Katherine Lewis started learning to code to help her students. As a Teach For America corps member, she spent her first summer break as a facilitator for Kode with Klossy summer camps that are focused on teaching middle and high school aged girls to code.

"After four summer camps, I knew I loved programming, but I never thought it could become my career," she said.

Woman teaching two girls in classroom.
Katherine with some of her Kode with Klossy students.

After two years of teaching elementary school, Katherine felt ready to find a new career path. With her background in business, she decided to pursue management consulting, but when a few interviews with top firms didn’t lead to an offer, she reconsidered what kind of career she even wanted.

“I was at a crossroads and had to decide what to do next, I remembered Turing School was a partner of Kode with Klossy and I appreciated how their mission aligned with my values.”

While many students opt to research a few different bootcamps and technical training programs, Katherine was set on Turing from the beginning because she already lived in Denver and she felt a connection to Turing’s mission of helping a diverse and inclusive student body find high-fulfillment technical careers.

“I didn’t see other programs with as much of an emphasis on the social aspect of programming. I didn’t want to just learn how to code, I wanted to be a responsible engineer,” she explained. “I felt confident Turing would give me that based on my experience at the Kode with Klossy workshops that were ran by Turing instructors."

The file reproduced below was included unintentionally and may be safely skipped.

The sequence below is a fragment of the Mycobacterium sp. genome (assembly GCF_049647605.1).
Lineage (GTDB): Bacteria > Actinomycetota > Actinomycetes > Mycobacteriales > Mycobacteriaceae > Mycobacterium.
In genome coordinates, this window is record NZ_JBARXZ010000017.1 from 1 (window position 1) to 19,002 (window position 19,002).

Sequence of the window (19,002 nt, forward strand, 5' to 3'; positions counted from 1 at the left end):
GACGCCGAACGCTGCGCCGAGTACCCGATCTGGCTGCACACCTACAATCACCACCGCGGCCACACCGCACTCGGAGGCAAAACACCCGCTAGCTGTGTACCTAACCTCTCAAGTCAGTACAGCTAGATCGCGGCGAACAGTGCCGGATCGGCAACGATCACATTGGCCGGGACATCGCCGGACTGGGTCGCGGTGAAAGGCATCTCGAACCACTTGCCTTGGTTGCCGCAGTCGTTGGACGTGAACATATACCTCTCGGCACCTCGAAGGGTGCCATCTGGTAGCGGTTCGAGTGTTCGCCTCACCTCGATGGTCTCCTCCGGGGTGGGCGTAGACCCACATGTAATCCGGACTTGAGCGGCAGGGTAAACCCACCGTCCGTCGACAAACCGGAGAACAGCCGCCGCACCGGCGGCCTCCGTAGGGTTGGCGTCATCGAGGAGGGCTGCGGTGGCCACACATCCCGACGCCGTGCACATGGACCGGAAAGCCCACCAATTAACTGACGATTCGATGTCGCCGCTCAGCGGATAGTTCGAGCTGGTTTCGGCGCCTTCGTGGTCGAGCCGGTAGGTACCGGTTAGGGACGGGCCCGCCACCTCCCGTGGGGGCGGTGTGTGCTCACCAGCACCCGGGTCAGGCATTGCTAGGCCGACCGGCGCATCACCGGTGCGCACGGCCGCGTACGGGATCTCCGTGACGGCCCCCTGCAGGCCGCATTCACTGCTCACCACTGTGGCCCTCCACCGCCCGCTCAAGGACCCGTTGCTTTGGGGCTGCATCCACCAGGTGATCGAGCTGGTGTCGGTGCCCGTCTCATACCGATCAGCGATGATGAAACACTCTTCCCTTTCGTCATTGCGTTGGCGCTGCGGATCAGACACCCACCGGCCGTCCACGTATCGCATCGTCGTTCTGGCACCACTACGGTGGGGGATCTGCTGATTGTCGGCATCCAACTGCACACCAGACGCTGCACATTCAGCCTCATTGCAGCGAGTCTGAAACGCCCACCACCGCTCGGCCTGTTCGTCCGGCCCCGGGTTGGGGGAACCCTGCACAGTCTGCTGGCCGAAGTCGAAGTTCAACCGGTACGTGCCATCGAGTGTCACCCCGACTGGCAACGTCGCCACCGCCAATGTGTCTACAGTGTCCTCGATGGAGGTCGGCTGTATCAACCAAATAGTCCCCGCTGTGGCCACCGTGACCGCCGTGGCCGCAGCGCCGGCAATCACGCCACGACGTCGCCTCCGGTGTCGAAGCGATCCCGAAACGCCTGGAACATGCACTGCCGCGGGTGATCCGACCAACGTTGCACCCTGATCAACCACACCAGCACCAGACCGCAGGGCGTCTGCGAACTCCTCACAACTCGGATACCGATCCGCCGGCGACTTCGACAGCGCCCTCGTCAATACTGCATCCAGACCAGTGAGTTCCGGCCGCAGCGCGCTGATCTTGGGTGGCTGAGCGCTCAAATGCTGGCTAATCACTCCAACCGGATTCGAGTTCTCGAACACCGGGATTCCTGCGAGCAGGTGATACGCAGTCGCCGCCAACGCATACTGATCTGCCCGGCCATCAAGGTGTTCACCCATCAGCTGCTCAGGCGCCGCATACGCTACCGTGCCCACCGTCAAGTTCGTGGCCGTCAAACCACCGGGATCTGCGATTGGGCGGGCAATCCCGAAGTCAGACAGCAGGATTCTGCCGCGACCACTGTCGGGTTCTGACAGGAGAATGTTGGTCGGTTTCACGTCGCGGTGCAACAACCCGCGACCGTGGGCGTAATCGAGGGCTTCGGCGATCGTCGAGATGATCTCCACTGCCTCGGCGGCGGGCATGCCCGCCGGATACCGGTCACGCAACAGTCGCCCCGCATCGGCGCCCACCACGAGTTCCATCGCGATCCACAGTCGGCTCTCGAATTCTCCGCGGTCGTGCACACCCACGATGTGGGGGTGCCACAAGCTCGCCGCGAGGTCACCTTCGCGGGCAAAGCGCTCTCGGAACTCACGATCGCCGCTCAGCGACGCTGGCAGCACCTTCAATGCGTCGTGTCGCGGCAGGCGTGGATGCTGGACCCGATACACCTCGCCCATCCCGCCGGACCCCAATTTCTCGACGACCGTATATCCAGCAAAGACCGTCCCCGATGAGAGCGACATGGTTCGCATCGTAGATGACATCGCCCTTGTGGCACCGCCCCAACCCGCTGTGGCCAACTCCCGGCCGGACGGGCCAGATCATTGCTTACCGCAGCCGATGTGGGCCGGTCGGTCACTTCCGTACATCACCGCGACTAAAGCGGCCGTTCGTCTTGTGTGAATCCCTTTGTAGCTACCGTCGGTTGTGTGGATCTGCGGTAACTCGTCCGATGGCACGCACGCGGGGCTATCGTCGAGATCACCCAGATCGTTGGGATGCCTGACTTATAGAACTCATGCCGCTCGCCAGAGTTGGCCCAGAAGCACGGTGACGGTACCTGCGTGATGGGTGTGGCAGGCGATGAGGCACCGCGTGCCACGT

Katherine started at Turing in January 2019 and immediately began learning technical concepts and figuring out how to apply them to projects with her cohort mates.

“I didn’t expect to meet so many quality people in the program. Everyone came from different backgrounds, but we all bonded so well through the challenging process.” she said. “We watched each other grow and evolve and that created a strong community.”

One of her proudest accomplishments came when her team built an application that won first place in Turing’s Demo Competition (a showcase of top student projects for employers and industry experts).  

Screen view of the SOPHIA application login page.
SOPHIA is an acronym for Speech Operated Personal Interactive Assistant.

The project was her idea, born out of a problem that was close to home.

“My mom was going through a difficult illness and needed a lot of assistance at home,” Katherine said. “I knew there had to be a better way to organize the logistics, from a technical standpoint.”

The team worked on a React Native mobile iOS application called SOPHIA. It was a two sided application where the caretaker and the person in need of assistance had their own accounts. The caretaker could check off things on a list that the person in need created.

On the road to big wins like this there are always challenges and set-backs. For Katherine, that came from experiencing burnout during Mod 3. Turing School’s program is broken up to four six week stretches of learning and projects called Modules or Mods.

“I failed and ended up repeating. It was the worst time in my mom’s illness and I was pushed over the edge in terms of what I could mentally digest. But, this was actually the best experience for me,” she said. “At my job now, all the work I do is in React and Mod 3 was when I learned that. Repeating solidified the concepts and I’m grateful to have done it twice.”

Throughout her time in the program, Katherine remained focused on her end goal of finding a fulfilling career at a company that aligned with her personal values.